Lucali BYGB is a partnership between famed pizza guy Mark Iacono from Brooklyn’s Lucali and Gibran Baydoun of BYGB Hospitality.
It started many years ago with a weekly ritual. While Gibran lived in New York, he would travel to Carroll Gardens, Brooklyn most Sunday nights to have a pizza and calzone with Mark. Fast forward to Singapore, and the time and moment is right to bring a new kind of good time to the little red dot.
Before Lucali BYGB opened its doors to the public, everyone who was in the know was buzzing with excitement.
After all, if Jay-Z and Beyonce could skip the Grammys in 2012 for some Lucali pies, there must be something magical about the pizzeria.
Now, we have to make it clear. Lucali BYGB isn’t the exact replica of Lucali at Carroll Gardens. The restaurant is a collaboration between Mark Iacono, creator of the original Lucali in Brooklyn and Singapore-based hospitality pioneer, Gibran Baydoun. The goal? To marry Iacono’s famed pizza pie recipe with Baydoun’s thoughtfully curated service and design philosophy.
Nestled in an industrial building that once housed Kilo Kallang, the last thing you’d expect when you first step out of the old, factory-like lift is an indie, effortlessly cool space that’s crooning out tunes from the likes of Blood Orange, Tina Turner and The Pharcyde.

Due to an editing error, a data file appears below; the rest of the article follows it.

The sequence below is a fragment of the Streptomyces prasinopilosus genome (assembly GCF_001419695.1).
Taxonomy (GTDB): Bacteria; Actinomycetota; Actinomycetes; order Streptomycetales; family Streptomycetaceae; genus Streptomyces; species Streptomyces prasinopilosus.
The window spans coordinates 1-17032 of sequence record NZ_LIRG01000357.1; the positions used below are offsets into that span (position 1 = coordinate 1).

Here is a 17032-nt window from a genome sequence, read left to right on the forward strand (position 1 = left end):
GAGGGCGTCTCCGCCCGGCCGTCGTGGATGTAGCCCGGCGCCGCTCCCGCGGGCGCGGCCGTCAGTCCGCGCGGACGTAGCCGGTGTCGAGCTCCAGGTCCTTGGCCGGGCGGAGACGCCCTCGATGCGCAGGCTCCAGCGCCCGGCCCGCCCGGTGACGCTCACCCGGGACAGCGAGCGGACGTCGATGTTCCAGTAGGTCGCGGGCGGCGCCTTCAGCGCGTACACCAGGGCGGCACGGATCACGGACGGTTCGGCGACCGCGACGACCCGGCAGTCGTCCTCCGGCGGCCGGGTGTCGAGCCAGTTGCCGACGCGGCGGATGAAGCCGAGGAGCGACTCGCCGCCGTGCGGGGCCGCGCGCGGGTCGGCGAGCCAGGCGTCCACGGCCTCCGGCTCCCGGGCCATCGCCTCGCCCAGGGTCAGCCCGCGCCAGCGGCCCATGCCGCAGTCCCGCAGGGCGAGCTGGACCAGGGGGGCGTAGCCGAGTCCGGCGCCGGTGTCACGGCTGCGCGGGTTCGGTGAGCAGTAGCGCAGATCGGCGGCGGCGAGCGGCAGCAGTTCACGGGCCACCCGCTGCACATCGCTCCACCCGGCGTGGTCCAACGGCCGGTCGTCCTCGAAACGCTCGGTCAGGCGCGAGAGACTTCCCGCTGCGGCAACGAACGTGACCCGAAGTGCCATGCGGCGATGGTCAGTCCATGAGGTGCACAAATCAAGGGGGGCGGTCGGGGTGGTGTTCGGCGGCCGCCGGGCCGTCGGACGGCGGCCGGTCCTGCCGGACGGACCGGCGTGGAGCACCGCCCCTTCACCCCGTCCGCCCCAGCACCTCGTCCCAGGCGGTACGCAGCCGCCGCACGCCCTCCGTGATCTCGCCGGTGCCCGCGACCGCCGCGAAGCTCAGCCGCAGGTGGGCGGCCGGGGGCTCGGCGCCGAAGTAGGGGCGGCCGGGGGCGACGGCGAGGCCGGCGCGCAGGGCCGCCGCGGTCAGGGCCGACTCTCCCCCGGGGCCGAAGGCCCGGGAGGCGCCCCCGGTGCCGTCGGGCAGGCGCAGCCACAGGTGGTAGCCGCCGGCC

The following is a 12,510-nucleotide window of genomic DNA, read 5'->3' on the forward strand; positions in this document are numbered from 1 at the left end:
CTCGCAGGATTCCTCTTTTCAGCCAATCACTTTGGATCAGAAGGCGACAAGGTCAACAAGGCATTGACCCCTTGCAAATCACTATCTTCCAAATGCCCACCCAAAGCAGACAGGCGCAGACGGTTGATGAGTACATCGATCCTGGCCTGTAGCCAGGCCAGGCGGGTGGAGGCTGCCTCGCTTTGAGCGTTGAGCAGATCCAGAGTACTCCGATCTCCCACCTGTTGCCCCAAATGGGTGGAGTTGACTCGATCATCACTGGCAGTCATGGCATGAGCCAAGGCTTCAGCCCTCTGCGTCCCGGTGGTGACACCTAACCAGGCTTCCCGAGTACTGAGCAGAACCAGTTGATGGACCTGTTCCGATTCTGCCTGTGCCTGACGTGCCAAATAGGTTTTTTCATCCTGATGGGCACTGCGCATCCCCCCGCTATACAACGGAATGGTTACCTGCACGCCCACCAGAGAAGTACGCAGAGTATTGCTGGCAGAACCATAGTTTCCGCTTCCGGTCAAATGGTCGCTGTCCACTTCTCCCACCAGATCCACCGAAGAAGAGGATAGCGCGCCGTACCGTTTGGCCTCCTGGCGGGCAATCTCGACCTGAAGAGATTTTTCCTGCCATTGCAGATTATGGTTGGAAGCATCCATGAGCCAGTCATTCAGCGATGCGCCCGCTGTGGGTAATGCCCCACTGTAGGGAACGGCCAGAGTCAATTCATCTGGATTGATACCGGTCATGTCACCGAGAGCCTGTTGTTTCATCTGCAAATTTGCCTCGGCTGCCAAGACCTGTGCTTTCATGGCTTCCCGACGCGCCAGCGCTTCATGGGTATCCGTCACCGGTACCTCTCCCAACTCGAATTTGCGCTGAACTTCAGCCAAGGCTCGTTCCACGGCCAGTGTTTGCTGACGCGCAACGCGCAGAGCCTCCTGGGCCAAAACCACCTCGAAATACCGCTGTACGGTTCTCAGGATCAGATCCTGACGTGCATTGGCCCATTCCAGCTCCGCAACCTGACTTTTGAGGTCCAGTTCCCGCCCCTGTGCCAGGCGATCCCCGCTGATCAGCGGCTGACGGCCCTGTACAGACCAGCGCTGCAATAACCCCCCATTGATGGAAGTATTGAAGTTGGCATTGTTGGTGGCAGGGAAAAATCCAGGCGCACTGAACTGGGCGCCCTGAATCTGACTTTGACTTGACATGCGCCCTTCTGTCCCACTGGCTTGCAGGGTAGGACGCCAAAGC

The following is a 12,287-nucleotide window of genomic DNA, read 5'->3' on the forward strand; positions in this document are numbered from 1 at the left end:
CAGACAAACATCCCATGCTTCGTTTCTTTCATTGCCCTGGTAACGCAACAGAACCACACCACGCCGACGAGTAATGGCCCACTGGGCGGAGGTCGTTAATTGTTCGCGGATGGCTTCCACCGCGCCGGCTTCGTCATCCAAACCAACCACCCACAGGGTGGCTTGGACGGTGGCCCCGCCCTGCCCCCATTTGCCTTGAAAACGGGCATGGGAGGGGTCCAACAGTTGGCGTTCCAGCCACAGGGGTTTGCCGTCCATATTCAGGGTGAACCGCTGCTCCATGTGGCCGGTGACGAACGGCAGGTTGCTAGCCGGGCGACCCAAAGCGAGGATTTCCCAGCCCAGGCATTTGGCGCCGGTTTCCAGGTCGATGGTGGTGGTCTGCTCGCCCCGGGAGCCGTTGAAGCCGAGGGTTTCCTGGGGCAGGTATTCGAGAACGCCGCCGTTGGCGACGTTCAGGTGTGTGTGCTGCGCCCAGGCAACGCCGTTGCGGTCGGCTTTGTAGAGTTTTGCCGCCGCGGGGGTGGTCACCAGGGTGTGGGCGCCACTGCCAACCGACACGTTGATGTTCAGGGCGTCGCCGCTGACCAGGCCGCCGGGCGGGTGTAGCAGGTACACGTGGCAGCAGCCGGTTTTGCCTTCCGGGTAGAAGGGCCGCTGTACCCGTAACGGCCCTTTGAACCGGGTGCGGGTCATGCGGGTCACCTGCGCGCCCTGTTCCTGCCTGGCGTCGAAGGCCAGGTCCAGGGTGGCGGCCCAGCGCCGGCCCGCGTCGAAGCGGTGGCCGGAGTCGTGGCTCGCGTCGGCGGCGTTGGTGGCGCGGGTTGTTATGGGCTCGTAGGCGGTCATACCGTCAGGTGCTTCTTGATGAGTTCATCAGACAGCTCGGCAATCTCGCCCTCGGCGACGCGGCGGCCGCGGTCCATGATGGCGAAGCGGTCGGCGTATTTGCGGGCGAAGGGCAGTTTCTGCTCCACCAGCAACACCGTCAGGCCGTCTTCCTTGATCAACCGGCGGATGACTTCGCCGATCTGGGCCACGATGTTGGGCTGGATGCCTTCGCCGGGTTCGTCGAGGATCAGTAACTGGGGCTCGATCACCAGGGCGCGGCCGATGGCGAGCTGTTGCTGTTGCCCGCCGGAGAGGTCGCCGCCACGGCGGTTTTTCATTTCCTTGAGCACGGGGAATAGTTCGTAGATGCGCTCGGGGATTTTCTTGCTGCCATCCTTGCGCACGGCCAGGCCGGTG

That, coupled with long wooden tables flanked by the soft glow of taper candles and blown-up, retro images of celebrities like Grace Jones donning its walls, it became absolutely clear: this isn’t your regular hole-in-the-wall pizzeria.
The pizza might be one drawing eyes from the crowd, but the pasta options at Lucali BYGB doesn’t falter too far from the pie. The Cacio e Pepe, for instance, is a comforting bowl of perfectly al dente long fusilli seasoned with a shower of pecorino and black pepper that’s creamy, velvety rich and highly addictive. Other choices include the modest Spicy Rigatoni, complete with a vodka-spiked sauce that’s perfect for those who enjoy a bit of heat in their dishes.
Then feast on the pizza
Unlike the off-the-mill pizzerias with row after row of pizza options, there’s only one pizza you can have here on the menu: Lucali’s 18-inch Pizza Pie. The original pie is a humbling one for sure: tomato sauce, basil and cheese form the basic option, but diners can always opt for additional toppings like anchovies, pepperoni and olives.
If you think the pizza seems too modest for all the hype, think again. The scarlet sauce is a ‘four-hour tomato sauce’ recipe that’s passed down from Iacono’s grandmother’s recipe and the cheese is a quintessential ‘Brooklyn combination’ of buffalo mozzarella, low-moisture mozzarella, and a smattering of Grana Padano.